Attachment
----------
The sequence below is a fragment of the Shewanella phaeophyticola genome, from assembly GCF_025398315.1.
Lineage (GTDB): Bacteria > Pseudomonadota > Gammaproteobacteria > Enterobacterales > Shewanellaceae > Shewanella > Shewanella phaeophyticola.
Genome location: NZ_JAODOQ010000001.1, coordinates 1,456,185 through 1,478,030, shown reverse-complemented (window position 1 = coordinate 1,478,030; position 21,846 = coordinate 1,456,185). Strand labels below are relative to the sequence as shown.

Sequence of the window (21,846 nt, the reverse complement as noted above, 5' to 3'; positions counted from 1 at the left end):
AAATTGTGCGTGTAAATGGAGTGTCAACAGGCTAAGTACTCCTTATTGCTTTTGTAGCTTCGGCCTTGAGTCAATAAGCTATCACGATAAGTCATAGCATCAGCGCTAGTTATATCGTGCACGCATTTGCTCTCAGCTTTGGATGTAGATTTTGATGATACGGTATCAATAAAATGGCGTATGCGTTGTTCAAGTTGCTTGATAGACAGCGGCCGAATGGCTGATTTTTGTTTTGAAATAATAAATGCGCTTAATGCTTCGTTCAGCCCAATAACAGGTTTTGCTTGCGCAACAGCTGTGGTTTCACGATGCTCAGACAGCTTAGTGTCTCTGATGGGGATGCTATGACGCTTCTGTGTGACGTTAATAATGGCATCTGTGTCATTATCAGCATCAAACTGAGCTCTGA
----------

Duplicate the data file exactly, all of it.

The sequence below is a fragment of the Shewanella phaeophyticola genome, from assembly GCF_025398315.1.
Lineage (GTDB): Bacteria > Pseudomonadota > Gammaproteobacteria > Enterobacterales > Shewanellaceae > Shewanella > Shewanella phaeophyticola.
Genome location: NZ_JAODOQ010000001.1, coordinates 1,456,185 through 1,478,030, shown reverse-complemented (window position 1 = coordinate 1,478,030; position 21,846 = coordinate 1,456,185). Strand labels below are relative to the sequence as shown.

Sequence of the window (21,846 nt, the reverse complement as noted above, 5' to 3'; positions counted from 1 at the left end):
AAATTGTGCGTGTAAATGGAGTGTCAACAGGCTAAGTACTCCTTATTGCTTTTGTAGCTTCGGCCTTGAGTCAATAAGCTATCACGATAAGTCATAGCATCAGCGCTAGTTATATCGTGCACGCATTTGCTCTCAGCTTTGGATGTAGATTTTGATGATACGGTATCAATAAAATGGCGTATGCGTTGTTCAAGTTGCTTGATAGACAGCGGCCGAATGGCTGATTTTTGTTTTGAAATAATAAATGCGCTTAATGCTTCGTTCAGCCCAATAACAGGTTTTGCTTGCGCAACAGCTGTGGTTTCACGATGCTCAGACAGCTTAGTGTCTCTGATGGGGATGCTATGACGCTTCTGTGTGACGTTAATAATGGCATCTGTGTCATTATCAGCATCAAACTGAGCTCTGA